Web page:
Chasing Patty Cannon

March is Women’s History Month, an excellent time to share the story of one of the mid-Atlantic region’s remarkable although monstrous women. If you’ve ever traveled on the Delmarva peninsula and wondered about those historical markers about Patty Cannon or the Cannon Gang, this post is for you!

The Nanticoke River, at Woodland Ferry (formerly Cannon Ferry)

Patty Cannon was, by all accounts, a monster. She was possibly America’s first serial killer, and certainly America’s first female serial killer. She killed 11 and was involved in the deaths of another 12. She ran what amounted to an organized crime organization on the edges of Sussex County in Delaware and Caroline and Dorchester counties in Maryland that extended well beyond her home turf into Washington DC, Baltimore, and Philadelphia. She was smart, independent, charismatic, and a scary woman to oppose. She supposedly threw a child into the fire to make it be quiet and confessed to murdering her own husband. She also murdered two other children. This is not someone you’d want to meet in person.

In fact, children still growing up in the region view her as a boogey man. “Be good, or else Patty Cannon will come for you!”

The Nanticoke River, at Phillips Landing Park. Landscape such as this
aided Patty Cannon and her gang in their nefarious dealings.

There is also a lot of myth and confusion about Cannon’s story. What we know of her is a combination of local legend, historical record, and fiction both from a novel written two decades after her death and newspaper articles of the times. In this post I’ve tried to present the facts about her life, and have identified legend and theories as such.

In the early 1800s, Cannon led a gang who kidnapped free blacks and sold them into slavery further south. She would indiscriminately murder anyone — including her own husband — who stood in her way.

The Cannon Gang took advantage of the Nanticoke River, often shipping their captives down to North Carolina.

Despite Delaware being a slave state — even in 1830 only 4% of its population were slaves — 20% of its population were free blacks. The state was both an attractive destination for runaway slaves and incredibly dangerous for free blacks who might be kidnapped and sold into slavery. This was what ultimately attracted Patty Cannon: kidnapping free blacks and slaves was highly profitable and virtually risk free.

It was a perfect storm in politics, attitudes, and fear in the surrounding community that allowed almost everyone to turn a blind eye to the Cannon gang’s evil doings. She operated in a rural, sparsely populated part of the Delmarva Peninsula that allowed her gang to freely come and go. And the Cannon family — none of them model citizens, by the way — were populous in the area, operating a local ferry across the Nanticoke and owning several regional homes.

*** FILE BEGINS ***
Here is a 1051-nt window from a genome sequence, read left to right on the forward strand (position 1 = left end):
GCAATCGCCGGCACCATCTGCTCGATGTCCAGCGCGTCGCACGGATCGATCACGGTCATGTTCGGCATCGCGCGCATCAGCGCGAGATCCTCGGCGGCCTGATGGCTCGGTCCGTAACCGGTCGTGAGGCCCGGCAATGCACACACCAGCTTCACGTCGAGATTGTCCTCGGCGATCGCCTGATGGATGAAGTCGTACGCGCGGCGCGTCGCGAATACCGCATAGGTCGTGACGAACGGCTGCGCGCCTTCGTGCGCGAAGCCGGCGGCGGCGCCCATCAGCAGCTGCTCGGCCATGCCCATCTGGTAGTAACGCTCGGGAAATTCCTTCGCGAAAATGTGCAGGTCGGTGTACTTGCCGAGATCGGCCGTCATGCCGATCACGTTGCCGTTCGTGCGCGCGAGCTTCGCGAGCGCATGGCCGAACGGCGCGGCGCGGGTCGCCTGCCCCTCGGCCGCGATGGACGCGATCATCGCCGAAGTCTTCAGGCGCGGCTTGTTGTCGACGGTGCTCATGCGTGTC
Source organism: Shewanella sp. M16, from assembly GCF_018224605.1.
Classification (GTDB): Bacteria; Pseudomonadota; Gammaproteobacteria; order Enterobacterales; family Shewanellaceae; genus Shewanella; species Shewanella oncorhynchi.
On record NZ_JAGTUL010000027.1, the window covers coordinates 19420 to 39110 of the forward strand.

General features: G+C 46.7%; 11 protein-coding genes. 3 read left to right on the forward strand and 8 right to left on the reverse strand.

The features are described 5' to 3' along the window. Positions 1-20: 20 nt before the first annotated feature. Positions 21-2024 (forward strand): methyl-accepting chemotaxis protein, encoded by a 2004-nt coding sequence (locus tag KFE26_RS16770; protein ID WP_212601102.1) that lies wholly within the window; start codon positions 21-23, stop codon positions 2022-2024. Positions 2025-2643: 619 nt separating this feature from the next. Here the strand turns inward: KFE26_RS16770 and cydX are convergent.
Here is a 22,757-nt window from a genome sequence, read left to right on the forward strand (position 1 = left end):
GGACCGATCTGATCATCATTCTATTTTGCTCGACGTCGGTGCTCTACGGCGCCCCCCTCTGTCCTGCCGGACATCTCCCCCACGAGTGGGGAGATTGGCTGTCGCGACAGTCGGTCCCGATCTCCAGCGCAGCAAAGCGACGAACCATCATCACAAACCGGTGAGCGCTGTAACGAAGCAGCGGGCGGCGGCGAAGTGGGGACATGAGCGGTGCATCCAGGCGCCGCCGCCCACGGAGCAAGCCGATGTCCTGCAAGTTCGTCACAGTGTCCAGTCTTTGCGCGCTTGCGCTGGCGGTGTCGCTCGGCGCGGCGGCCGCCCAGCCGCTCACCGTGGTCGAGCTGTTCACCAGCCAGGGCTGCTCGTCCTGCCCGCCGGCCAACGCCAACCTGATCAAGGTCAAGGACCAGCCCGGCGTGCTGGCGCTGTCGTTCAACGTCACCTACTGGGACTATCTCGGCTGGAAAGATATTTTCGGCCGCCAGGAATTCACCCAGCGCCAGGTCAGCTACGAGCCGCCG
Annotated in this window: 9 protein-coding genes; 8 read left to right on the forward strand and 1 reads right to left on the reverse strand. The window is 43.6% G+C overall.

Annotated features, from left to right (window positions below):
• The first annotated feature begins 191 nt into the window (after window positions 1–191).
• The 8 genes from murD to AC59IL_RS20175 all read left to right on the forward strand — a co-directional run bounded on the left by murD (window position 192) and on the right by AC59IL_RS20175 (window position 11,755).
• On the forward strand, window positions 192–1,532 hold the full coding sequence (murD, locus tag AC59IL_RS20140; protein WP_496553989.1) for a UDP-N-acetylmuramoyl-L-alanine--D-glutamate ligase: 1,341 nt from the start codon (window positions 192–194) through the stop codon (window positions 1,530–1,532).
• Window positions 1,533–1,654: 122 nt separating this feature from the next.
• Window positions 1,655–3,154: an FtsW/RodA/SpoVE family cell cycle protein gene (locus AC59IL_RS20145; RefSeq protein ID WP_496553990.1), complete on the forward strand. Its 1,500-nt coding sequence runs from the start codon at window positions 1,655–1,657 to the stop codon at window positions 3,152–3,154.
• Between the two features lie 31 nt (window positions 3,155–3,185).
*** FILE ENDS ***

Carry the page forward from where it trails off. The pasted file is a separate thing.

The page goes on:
They used the Nanticoke River and its innumerable inlets and small islands to hide their captives and evidence of their operations. The river provided a convenient route to transport captives. The sparsely populated landscape shielded them.

Photo courtesy of the Nanticoke Heritage Byway

Cannon’s past is shrouded in mystery. She was born in the mid 1760s. One account has her descended from a debauched English aristocrat, another as the daughter of a British or Canadian military officer living in Canada, where amazingly a wheelwright from Delaware just happened to be traveling, just happened to fall sick, only to be nursed back to health by the charming, teenaged Patty. Regardless of how they met, they married and ended up in Sussex County.

They settled down on the Nanticoke River, near the Maryland border, and had two children. If so, she must have had twins or the two children in quick succession, because supposedly within just three years her husband was dead. Cannon would later confess to poisoning him. Her nefarious activities probably started in the first decade of 1800s, when importing kidnapped Africans as slaves was outlawed.

Cannon Hall was once a hang out of Patty’s Johnson Gang; they hid their captives in the basement. Cannon Hall is conveniently located along the banks of the Nanticoke River and spitting distance from the Cannon Ferry (now the Woodland Ferry). Cannon and her gang would often shackle their captives to trees on a river island, which is now underwater, until they had enough captives to make it worth shipping them down to North Carolina, where they’d start the trek inland or further south.

Cannon Hall burned to the ground a decade ago, and is now being rebuilt and restored,
and may become a bed and breakfast inn in the future.